Friday the 13th should be celebrated with blood… with killing… with a haunting of your soul. That might not require a weapon unless of course, you mean music and in this case, The Soft Moon‘s post punk is the sharpest knife. Selling out show after show on his tour, Luis Vasquez’s trio from Oakland, CA, has created a new sound in an old form.
Lethal Amounts brought together three musical acts, each dwelling in the same realm of dark music but from completely different approaches. Drenched in blue lights and dense shadows, Liebestod is a one man show that uses noise to disjoint and sever your connection to anything familiar in music. He’s a noise performer with an industrial edge that uses electronics to make every show a completely new and original thing. Improvising with every fidget of his wires, I’m not even sure if he knows what sonic monster, he’ll end up spawning even so, it was pleasurable to the eyes, the ears, and with the foundation shaking bass, to the skin and bones too. Based in L.A. but hailing from St. Louis, the rust belt, one can imagine what sort of industrial upbringing fueled his current line of work. The sounds he creates conjure up the images of cold steel and black leather sheen in the worst Orwellian fascist nightmare. Liebestod joins Russell Haswell, Consumer Electronics, and Drew Mcdowall as some of the best noise acts I’ve ever seen.
I love Boy Harsher. They stimulate a crowd in such an organic fashion to where you can ride the audience’s pulse with every dip and crest. Jae Matthews and August Miller began their set with a haunting soundscape of noise and vocals… nothing you could dance to. It was meant to mount our anticipations for the release we were expecting. It’s the same performing tactic Adolf Hitler would use when he’d stand in front of a crowd in silence as their anticipation for him to speak drove them mad. Once we were at the band’s desired fever pitch, August increased the tempo and we were off and dancing.
My favorite thing about Boy Harsher is what Jae Matthews nonverbally communicates with her vocal style. I don’t mean the lyrics, I mean the messages we receive simply by her changes in tone and pitch when she goes from singing to shrieking in a convulsive, explosion of movement. It makes the music, the evening, and your own body feel unpredictable. Closing their set out with “Motion” and “Pain”, August was able to climax the set with this insane medley of noise that was so powerful it could make weak minds implode.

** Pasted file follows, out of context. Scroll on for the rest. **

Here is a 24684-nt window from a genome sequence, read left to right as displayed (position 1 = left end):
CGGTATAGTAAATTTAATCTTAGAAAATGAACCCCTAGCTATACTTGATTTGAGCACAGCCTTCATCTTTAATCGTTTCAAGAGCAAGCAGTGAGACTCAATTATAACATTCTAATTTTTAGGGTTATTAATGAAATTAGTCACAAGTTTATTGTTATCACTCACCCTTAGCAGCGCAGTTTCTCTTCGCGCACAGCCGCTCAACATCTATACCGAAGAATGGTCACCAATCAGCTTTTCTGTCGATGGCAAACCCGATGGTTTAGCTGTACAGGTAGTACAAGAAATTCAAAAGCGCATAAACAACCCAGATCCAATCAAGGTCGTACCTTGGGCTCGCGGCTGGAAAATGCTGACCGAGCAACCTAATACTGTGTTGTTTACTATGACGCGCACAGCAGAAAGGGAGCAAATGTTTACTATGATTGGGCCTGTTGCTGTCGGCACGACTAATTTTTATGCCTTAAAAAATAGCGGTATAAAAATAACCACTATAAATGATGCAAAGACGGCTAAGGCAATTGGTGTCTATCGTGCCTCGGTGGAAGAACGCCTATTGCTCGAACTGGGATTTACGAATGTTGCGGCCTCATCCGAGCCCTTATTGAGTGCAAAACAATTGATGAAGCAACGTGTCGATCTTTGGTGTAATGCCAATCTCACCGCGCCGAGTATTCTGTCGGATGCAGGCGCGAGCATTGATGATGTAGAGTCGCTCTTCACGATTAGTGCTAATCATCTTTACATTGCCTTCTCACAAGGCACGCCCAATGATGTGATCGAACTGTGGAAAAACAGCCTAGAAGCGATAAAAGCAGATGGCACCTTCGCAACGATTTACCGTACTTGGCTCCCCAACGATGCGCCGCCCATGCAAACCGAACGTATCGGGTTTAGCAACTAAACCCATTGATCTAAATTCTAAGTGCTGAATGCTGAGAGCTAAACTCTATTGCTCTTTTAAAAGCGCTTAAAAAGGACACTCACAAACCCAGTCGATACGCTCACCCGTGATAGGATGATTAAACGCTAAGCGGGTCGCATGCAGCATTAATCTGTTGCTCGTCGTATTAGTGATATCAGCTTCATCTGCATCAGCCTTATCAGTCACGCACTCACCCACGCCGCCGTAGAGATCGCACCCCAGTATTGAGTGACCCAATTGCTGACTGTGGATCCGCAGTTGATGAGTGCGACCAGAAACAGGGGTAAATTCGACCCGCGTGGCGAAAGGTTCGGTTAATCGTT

The Soft Moon is probably one of the most well acclaimed and hyped contemporary post punk acts. I remember seeing them play at Cloak and Dagger for the first twenty minutes of their set and not quite feeling it. I came to this show thinking this was going to be the band’s redemption, that they were going to show me something I didn’t see the last time, that I was just too tired or on a different trip to understand them at first.
Unfortunately, after seeing a full show, I can’t I had my moment of clarity or change of heart. The Soft Moon represents something I don’t like… Utilizing some of the best musical production and harshest, hardest hitting tones in post-punk that I’ve ever heard, I feel like this band has the musical and sensory elements of their songs down to a point that they’re virtually unmatched. And yet, I had nothing meaningful to take away as far as a song or lyric or moment that touched or haunted me. I didn’t understand the lyrics of most of the songs because the vocals were too buried in the sound mix and the times I did understand them, they were just repeated over and over, with little semblance of real songwriting craft to be found.
Now none of this is to say the band makes bad music, I think they make great music. I never knew you could sound melancholic or haunting with this much punch, this viscerally, but still it leaves much to be desired especially from a band this big and when other bands can sound less sonic yet have much more depth. And when I say this band is visceral, I mean they pummel their instruments with dire amounts of passion, especially when they get on some percussive kick.
Nine Inch Nails is a band you can dance to twice as hard as you would The Soft Moon but you’re still touched by every song. So it’s not like style and substance are mutually exclusive, though you might forget that these days. Speaking of Nine Inch Nails, you can see the homage to Trent in every one of Vasquez’s movements. The way he holds the microphone, hanging his head or the cadence of his singing: it’s such a Reznor clone that Trent himself might have thought of it for some alternative marketing campaign. Despite the show being sold out and most people loving it, I was unimpressed. I looked at the moon above me, shinning bright enough to inspire bloodlust. This was a hard moon, hard and cold and deserving of a much worthier offering on a Friday the 13th. I thought to myself, disappointed at the night’s soft ending, “If I’m lying, I’m dying.”
I’ll leave you with a link to my review of last year’s Chamleonsvox show at Part Time Punks, a band The Soft Moon idolizes with no shortage of meaningful songwriting.
Words by: Rob Shepyer
Photos by: Grace Dunn